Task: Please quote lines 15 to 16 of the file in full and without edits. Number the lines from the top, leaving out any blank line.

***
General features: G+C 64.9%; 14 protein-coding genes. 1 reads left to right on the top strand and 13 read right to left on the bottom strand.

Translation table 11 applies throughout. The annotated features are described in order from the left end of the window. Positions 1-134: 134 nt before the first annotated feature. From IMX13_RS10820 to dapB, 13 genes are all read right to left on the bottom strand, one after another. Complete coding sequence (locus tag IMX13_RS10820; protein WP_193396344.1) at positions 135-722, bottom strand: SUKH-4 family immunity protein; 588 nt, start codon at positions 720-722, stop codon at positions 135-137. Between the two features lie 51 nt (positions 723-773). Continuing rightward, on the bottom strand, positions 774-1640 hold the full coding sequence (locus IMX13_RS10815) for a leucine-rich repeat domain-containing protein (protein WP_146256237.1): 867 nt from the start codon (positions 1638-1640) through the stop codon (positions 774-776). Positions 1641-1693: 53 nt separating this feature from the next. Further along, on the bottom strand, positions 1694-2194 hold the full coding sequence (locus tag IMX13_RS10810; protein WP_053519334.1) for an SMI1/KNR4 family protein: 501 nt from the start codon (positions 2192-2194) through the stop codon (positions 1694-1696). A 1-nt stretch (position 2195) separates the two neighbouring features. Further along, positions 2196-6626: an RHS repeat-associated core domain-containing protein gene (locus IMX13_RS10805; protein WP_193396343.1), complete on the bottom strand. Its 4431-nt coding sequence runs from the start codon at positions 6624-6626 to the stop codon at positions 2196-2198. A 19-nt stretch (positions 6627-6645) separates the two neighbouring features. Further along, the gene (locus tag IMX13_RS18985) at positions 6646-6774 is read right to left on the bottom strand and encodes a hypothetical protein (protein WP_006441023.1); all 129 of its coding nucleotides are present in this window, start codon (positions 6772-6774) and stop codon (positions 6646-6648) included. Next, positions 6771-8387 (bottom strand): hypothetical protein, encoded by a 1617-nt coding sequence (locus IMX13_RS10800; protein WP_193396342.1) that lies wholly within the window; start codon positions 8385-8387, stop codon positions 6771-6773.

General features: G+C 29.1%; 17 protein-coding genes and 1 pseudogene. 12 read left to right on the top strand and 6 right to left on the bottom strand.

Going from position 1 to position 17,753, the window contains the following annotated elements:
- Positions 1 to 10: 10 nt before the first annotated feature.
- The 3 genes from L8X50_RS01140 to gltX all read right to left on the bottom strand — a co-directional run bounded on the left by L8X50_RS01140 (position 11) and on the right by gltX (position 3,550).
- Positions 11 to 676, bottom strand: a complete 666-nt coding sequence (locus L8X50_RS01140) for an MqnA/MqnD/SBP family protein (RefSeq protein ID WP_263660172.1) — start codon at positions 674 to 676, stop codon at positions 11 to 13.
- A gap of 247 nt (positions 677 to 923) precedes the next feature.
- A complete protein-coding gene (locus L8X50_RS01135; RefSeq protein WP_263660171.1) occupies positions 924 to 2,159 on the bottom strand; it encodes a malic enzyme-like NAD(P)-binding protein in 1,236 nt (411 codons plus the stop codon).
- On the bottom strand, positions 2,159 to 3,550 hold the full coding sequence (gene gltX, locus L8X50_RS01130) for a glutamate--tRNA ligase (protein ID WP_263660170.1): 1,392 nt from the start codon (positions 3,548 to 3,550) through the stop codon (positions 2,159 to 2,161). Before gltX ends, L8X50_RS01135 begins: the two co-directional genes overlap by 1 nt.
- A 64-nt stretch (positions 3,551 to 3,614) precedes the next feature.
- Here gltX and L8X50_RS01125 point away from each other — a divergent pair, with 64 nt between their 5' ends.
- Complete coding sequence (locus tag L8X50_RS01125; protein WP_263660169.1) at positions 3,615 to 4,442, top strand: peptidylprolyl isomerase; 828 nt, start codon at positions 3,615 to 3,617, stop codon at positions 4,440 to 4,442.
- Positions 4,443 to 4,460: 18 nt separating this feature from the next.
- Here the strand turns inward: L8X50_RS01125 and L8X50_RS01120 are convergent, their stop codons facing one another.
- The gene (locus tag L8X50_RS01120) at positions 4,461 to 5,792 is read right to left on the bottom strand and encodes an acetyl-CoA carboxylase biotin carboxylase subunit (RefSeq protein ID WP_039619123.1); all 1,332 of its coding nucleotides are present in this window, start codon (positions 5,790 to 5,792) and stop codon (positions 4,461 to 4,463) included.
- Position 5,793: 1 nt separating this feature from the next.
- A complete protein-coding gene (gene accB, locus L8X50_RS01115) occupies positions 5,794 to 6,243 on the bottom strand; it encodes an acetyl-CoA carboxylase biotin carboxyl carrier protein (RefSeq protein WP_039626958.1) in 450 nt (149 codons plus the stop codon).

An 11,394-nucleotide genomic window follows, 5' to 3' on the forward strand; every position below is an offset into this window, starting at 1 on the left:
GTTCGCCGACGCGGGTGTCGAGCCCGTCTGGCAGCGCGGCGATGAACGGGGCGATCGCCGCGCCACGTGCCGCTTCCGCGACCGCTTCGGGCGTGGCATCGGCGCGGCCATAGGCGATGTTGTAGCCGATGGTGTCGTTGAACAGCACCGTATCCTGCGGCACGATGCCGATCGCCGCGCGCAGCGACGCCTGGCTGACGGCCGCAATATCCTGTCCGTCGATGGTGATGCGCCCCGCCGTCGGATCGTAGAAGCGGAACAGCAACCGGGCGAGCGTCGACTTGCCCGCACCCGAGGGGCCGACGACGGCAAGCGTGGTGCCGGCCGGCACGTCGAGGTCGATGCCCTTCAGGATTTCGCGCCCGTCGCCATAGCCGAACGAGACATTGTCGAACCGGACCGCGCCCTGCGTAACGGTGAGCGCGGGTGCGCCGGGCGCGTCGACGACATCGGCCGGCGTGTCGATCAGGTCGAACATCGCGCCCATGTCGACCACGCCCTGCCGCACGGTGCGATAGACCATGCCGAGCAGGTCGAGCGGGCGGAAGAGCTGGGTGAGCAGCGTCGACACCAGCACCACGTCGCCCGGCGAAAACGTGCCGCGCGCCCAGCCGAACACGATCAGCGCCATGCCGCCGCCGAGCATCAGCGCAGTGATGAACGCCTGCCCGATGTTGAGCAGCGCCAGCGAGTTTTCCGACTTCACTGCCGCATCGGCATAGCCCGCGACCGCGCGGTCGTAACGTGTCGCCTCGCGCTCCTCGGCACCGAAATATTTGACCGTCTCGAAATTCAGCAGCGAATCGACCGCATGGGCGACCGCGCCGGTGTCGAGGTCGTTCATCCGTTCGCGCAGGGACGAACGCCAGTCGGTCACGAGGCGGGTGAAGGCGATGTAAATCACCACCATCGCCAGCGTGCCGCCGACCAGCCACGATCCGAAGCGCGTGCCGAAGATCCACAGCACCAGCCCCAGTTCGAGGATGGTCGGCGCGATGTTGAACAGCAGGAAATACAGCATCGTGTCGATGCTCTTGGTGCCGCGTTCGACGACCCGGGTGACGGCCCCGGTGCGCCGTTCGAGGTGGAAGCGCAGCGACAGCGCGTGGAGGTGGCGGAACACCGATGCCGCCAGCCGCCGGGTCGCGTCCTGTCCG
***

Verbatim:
- Here the strand turns inward: L8X50_RS01125 and L8X50_RS01120 are convergent, their stop codons facing one another.
- The gene (locus tag L8X50_RS01120) at positions 4,461 to 5,792 is read right to left on the bottom strand and encodes an acetyl-CoA carboxylase biotin carboxylase subunit (RefSeq protein ID WP_039619123.1); all 1,332 of its coding nucleotides are present in this window, start codon (positions 5,790 to 5,792) and stop codon (positions 4,461 to 4,463) included.